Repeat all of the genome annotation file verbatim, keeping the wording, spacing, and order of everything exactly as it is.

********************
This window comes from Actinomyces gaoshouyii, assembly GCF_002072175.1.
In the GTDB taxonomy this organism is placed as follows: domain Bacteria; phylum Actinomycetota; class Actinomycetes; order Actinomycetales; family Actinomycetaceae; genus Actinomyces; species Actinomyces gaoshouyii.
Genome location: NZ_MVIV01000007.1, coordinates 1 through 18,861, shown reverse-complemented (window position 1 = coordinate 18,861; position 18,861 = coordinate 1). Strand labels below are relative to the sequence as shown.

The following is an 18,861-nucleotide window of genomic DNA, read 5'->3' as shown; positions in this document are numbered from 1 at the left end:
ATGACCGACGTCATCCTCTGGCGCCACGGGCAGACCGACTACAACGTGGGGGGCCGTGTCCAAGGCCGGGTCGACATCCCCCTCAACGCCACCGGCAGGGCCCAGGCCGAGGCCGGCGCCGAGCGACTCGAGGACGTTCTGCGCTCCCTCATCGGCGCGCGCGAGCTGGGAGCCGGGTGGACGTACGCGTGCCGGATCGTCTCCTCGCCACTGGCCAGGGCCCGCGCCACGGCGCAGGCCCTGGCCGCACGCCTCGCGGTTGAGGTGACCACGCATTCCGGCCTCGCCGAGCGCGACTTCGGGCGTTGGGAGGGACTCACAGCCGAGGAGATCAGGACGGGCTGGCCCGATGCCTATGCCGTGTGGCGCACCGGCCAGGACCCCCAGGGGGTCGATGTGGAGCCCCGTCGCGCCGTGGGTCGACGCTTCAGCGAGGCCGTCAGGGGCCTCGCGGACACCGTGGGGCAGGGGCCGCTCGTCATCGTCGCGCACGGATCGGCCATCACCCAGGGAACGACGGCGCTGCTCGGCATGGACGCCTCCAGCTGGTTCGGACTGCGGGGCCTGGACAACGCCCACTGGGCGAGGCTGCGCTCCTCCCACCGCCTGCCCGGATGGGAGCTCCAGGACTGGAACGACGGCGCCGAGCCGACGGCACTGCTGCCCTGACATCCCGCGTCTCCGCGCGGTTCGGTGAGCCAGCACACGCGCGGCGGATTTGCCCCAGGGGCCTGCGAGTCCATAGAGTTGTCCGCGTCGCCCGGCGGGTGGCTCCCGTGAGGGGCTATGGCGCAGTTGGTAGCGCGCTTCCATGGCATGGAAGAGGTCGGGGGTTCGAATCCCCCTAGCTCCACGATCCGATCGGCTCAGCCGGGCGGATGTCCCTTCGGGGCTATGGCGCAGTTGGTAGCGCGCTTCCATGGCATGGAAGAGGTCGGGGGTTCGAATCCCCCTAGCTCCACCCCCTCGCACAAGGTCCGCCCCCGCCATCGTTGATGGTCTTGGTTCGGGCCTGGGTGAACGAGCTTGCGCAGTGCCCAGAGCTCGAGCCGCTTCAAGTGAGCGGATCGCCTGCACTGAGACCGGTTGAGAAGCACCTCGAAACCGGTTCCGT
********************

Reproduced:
This window comes from Actinomyces gaoshouyii, assembly GCF_002072175.1.
In the GTDB taxonomy this organism is placed as follows: domain Bacteria; phylum Actinomycetota; class Actinomycetes; order Actinomycetales; family Actinomycetaceae; genus Actinomyces; species Actinomyces gaoshouyii.
Genome location: NZ_MVIV01000007.1, coordinates 1 through 18,861, shown reverse-complemented (window position 1 = coordinate 18,861; position 18,861 = coordinate 1). Strand labels below are relative to the sequence as shown.

The following is an 18,861-nucleotide window of genomic DNA, read 5'->3' as shown; positions in this document are numbered from 1 at the left end:
ATGACCGACGTCATCCTCTGGCGCCACGGGCAGACCGACTACAACGTGGGGGGCCGTGTCCAAGGCCGGGTCGACATCCCCCTCAACGCCACCGGCAGGGCCCAGGCCGAGGCCGGCGCCGAGCGACTCGAGGACGTTCTGCGCTCCCTCATCGGCGCGCGCGAGCTGGGAGCCGGGTGGACGTACGCGTGCCGGATCGTCTCCTCGCCACTGGCCAGGGCCCGCGCCACGGCGCAGGCCCTGGCCGCACGCCTCGCGGTTGAGGTGACCACGCATTCCGGCCTCGCCGAGCGCGACTTCGGGCGTTGGGAGGGACTCACAGCCGAGGAGATCAGGACGGGCTGGCCCGATGCCTATGCCGTGTGGCGCACCGGCCAGGACCCCCAGGGGGTCGATGTGGAGCCCCGTCGCGCCGTGGGTCGACGCTTCAGCGAGGCCGTCAGGGGCCTCGCGGACACCGTGGGGCAGGGGCCGCTCGTCATCGTCGCGCACGGATCGGCCATCACCCAGGGAACGACGGCGCTGCTCGGCATGGACGCCTCCAGCTGGTTCGGACTGCGGGGCCTGGACAACGCCCACTGGGCGAGGCTGCGCTCCTCCCACCGCCTGCCCGGATGGGAGCTCCAGGACTGGAACGACGGCGCCGAGCCGACGGCACTGCTGCCCTGACATCCCGCGTCTCCGCGCGGTTCGGTGAGCCAGCACACGCGCGGCGGATTTGCCCCAGGGGCCTGCGAGTCCATAGAGTTGTCCGCGTCGCCCGGCGGGTGGCTCCCGTGAGGGGCTATGGCGCAGTTGGTAGCGCGCTTCCATGGCATGGAAGAGGTCGGGGGTTCGAATCCCCCTAGCTCCACGATCCGATCGGCTCAGCCGGGCGGATGTCCCTTCGGGGCTATGGCGCAGTTGGTAGCGCGCTTCCATGGCATGGAAGAGGTCGGGGGTTCGAATCCCCCTAGCTCCACCCCCTCGCACAAGGTCCGCCCCCGCCATCGTTGATGGTCTTGGTTCGGGCCTGGGTGAACGAGCTTGCGCAGTGCCCAGAGCTCGAGCCGCTTCAAGTGAGCGGATCGCCTGCACTGAGACCGGTTGAGAAGCACCTCGAAACCGGTTCCGT